“Now what, Vladimir?” asked one of the men behind him.

“We make camp for the night,” he said gruffly, knowing that the distance between them and their quarry would increase while they rested. “The morning will bring guidance. No fire tonight.”

* * *

A strong night breeze swept down the mountain and across the treetops as Olivia walked through the forest. Silver-gray moonlight filtered down through the swaying branches of the oaks, walnuts, beeches and pines, dancing on the ground in front of the young maiden. The tapestry of light that played out around her left her feeling a bit unsettled, though she wasn’t sure why.

She climbed up out of the valley and away from Heron Lake, taking a winding route. She followed a small stream bed for a while, walking through the water or bounding from rock to rock as she tried to mask her passage. Eventually her pursuers would pick up her trail, since they likely had at least one expert tracker among them. But she used the tricks learned from many years living in the mountains, hoping to slow them down.

Occasionally she stopped to climb a tree, then used her rope skills to swing over to a neighboring tree, before climbing down and continuing on her way. At several points along the stream she struck out to either side, making false trails to confuse the trackers. And when another, smaller brook joined the larger stream, she followed its course for several hundred feet before leaving it again to circle back to the main waterway.

The maiden stayed with the stream for several miles, always climbing higher into the mountains, until finally it was just a small rivulet winding amid the moss-covered rocks. Then it disappeared altogether, where it bubbled out of the ground at its source. Olivia stopped to rest there, filling her canteen with the fresh, cold water and talking a long drink. She was hungry, so she allowed herself a couple pieces of dried beef for strength.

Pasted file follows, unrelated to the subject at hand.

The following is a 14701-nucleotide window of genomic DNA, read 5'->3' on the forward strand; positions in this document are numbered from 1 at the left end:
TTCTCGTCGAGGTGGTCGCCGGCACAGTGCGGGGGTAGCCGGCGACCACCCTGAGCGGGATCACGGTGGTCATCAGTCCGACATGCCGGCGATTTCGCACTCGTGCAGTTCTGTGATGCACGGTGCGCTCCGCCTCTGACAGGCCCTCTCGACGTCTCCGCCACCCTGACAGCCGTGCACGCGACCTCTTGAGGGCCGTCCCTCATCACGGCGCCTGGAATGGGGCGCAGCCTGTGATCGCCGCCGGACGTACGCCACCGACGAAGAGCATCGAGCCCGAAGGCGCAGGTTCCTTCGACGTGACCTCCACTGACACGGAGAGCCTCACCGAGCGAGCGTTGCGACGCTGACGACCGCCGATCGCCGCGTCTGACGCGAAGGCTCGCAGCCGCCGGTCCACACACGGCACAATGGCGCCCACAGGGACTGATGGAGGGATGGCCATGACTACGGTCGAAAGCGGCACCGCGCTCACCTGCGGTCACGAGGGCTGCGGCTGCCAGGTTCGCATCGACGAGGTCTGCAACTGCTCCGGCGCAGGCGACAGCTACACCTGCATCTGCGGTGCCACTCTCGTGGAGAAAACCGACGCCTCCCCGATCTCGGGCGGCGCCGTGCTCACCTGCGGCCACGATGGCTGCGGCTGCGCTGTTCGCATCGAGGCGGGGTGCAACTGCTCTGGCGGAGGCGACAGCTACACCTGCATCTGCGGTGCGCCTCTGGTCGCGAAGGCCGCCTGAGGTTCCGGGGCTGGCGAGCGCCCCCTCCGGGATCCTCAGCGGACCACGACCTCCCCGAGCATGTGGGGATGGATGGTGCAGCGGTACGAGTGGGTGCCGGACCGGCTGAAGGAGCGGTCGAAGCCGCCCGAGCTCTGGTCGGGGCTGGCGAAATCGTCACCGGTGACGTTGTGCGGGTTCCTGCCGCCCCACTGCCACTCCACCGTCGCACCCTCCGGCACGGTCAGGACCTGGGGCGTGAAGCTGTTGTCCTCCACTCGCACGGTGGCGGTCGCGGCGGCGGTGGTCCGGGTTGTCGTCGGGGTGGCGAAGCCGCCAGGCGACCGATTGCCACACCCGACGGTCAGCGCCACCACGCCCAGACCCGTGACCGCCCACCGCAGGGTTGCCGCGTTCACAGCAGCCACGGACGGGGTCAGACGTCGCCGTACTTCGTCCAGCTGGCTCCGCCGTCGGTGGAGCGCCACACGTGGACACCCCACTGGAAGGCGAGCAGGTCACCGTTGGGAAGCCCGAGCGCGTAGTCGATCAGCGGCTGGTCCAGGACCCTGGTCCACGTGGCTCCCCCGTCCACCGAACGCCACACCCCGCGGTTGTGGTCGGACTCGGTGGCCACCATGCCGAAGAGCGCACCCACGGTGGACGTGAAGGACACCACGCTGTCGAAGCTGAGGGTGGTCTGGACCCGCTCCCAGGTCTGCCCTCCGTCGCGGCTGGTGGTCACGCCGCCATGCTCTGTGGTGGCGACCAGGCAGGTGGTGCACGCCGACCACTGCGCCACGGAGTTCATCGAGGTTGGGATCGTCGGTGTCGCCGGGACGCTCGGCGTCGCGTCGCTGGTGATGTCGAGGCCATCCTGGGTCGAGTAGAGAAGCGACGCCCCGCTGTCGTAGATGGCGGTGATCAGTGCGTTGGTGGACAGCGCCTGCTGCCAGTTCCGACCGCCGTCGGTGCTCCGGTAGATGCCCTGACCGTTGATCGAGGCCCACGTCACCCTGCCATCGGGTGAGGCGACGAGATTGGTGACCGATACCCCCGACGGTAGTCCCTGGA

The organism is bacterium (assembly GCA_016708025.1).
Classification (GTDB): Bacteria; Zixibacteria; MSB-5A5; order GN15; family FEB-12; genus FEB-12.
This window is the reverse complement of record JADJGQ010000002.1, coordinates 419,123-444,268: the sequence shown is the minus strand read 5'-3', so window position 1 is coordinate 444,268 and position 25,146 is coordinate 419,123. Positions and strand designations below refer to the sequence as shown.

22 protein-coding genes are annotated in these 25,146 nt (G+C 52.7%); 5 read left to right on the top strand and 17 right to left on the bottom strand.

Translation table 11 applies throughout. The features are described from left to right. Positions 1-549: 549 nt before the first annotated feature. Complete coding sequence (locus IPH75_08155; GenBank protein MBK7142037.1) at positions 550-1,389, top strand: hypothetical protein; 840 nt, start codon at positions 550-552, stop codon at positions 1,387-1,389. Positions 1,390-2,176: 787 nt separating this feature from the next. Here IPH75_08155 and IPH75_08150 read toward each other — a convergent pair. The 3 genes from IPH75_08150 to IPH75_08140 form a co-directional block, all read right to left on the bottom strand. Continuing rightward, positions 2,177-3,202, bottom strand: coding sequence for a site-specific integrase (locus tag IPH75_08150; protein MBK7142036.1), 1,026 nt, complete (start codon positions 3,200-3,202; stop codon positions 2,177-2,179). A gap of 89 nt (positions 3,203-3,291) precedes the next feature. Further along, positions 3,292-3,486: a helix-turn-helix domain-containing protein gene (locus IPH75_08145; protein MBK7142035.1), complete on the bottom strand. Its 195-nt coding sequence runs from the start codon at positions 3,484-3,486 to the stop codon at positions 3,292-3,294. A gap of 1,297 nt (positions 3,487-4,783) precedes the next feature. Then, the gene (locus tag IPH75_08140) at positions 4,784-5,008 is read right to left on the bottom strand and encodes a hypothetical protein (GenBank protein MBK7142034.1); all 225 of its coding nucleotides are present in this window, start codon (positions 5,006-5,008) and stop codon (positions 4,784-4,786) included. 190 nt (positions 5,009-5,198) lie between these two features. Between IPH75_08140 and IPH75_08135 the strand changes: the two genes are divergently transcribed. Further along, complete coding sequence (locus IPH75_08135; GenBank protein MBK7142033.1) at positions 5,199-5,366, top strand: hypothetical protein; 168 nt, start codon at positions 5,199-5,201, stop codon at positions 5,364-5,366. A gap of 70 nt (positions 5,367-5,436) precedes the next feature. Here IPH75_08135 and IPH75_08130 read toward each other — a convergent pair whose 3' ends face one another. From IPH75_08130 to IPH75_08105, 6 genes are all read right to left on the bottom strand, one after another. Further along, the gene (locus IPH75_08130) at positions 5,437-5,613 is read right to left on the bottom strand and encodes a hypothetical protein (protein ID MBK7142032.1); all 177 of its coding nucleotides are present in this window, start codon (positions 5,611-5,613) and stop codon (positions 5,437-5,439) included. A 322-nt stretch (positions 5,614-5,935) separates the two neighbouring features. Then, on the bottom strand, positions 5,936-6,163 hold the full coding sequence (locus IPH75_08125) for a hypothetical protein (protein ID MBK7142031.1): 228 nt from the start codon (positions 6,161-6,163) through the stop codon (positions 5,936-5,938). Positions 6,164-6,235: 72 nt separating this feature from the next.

The crack of a stick breaking several yards away broke the stillness, and Olivia froze. It was followed by the sound of old leaves and underbrush being clumsily disturbed. It was coming closer. She crouched, pulled her knife from her belt and waited, trying her hardest not to move a muscle. Whatever it was would soon be right on top of her, she realized, as the sound grew near.

Suddenly, a brown and grey head appeared through a break in the branches a few feet away, with ears twitching. Olivia let her breath escape in a rush, relieved, as she made out the shape of a deer in the half-light. The animal froze as well, as its fine-tuned senses of hearing and smell kicked in. It stared for a minute, seeing her shape in its colorblind fashion. Olivia came out of her crouch, and the animal leaped away into the forest with one strong bound after another, quickly disappearing.

Following her break, the girl resumed her journey, leaving the stream’s source and climbing ever upward. Before long a few clouds began to appear in the sky. The moon slowly lowered into the west, now harder to see behind the trees. There were only a couple hours before dawn, she estimated, so she decided to take a straighter route to make better time now.